(b. Ablon-sur-Seine, 17 Apr. 1909; d. Paris, 9 Dec. 1996)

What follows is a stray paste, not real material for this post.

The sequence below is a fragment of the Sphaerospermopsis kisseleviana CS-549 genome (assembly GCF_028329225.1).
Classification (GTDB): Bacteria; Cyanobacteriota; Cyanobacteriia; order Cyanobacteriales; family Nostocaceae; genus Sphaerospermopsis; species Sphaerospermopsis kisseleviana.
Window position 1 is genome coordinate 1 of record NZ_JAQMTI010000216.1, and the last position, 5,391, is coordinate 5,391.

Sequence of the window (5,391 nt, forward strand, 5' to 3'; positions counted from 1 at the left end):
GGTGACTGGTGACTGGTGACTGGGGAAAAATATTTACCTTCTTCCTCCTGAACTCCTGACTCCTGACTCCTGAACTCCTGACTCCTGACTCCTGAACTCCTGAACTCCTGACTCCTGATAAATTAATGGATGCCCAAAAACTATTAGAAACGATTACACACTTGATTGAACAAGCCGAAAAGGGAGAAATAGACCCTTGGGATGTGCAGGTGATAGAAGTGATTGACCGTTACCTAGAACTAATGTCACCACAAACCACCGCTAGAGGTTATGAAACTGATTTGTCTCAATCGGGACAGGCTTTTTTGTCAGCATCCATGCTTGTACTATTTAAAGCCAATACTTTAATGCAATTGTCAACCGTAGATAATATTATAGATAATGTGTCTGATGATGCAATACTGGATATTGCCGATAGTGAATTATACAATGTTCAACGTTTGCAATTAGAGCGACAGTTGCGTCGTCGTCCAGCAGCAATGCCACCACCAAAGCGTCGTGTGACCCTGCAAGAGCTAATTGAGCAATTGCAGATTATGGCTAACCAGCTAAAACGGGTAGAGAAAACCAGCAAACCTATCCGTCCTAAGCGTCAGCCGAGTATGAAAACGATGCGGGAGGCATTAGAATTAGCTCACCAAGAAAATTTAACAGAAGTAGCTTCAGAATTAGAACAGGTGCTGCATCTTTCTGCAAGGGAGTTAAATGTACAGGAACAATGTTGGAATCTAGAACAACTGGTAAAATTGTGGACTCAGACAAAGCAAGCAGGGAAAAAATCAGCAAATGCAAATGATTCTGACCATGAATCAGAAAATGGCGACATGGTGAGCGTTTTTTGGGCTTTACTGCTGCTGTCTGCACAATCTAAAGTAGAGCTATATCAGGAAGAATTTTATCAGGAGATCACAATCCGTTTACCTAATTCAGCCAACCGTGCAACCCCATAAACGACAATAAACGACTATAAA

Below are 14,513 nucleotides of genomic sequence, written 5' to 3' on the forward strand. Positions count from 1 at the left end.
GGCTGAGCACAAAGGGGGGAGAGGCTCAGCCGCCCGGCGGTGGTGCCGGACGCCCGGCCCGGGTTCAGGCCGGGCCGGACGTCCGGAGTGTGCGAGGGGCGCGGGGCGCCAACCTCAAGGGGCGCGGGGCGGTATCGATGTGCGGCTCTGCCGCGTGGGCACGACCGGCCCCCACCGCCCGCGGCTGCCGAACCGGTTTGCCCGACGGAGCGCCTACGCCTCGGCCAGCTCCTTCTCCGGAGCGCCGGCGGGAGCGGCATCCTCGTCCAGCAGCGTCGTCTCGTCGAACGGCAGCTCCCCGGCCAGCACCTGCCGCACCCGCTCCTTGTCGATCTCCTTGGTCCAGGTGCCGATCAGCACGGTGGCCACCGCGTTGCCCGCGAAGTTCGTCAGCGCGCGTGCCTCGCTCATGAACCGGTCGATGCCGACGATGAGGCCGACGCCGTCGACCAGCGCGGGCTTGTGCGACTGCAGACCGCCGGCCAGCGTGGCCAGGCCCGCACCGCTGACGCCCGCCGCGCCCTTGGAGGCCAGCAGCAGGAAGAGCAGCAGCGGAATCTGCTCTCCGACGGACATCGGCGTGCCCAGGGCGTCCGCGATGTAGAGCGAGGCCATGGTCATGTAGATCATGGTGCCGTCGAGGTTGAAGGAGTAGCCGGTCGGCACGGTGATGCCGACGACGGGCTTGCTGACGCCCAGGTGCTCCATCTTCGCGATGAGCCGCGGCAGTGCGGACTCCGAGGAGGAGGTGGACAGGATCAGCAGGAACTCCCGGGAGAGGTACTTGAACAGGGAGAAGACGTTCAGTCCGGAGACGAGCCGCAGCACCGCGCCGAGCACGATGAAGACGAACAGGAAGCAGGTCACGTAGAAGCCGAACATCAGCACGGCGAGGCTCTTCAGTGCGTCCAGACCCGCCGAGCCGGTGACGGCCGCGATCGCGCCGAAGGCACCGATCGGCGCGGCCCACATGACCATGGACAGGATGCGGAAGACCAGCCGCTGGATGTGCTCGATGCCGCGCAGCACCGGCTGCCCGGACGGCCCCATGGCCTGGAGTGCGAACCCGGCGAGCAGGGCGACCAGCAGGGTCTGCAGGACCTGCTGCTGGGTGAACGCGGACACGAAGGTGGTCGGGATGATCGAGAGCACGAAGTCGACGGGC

French; President of the Senate 1968–92, Presidential candidate 1969 Born in the Paris region, Poher studied engineering and law and entered politics after the Second World War as a supporter of the Christian Democratic movement and in particular of Robert Schuman, the architect of France's participation in the European Coal and Steel Community. He held a number of minor posts in the governments of the Fourth Republic but devoted most of his career to the causes of the French Senate and European integration. A fixture in the Senate from 1952, he also sat in the European Parliament and was its President from 1966 to 1969. His unthreatening anti-Gaullism was the reason for his election as Senate President in 1968 after the resignation of his predecessor, who had violently opposed de Gaulle's exercise of power. His new position as second person in the state explains the one important intervention in French politics for which Poher is remembered. He opposed the 1969 referendum proposal to reform the Senate, and after its defeat and the resignation of de Gaulle, found himself acting President of the Republic. He moved into the Élysée Palace, made some changes in the presidential staff, and chaired a series of tense meetings of the Gaullist dominated Council of Ministers. The change in presidential style was dramatic and Poher's comfortable ordinariness made an initial appeal to a public grown weary of de Gaulle's authoritarianism. Urged on by party leaders of the centre and left, who saw him as a means of subverting Fifth Republic presidentialism, he decided to stand for the presidency against the obvious candidate Pompidou. After initial successes, however, his campaign ran into the ground. The fragmented nature of his supporters, who were united only in their hostility to Gaullism, meant that he lacked a coherent programme. He failed to win the support of the most influential non-Gaullist Conservative Giscard d'Estaing (who correctly regarded Pompidou as a more substantial figure) and of others who had no desire to return to the shambolic politics of the Fourth Republic. Although the 23 per cent of the vote Poher gained in the first round enabled him to go forward to the second, he was easily defeated by Pompidou and returned to his Senate presidency, which he held until 1992. When Pompidou died in 1974, he was once again acting President, but this time made no attempt to make the Élysée Palace his permanent residence. He was much better suited to the charms of regime dignitary than to the rigours of political leadership.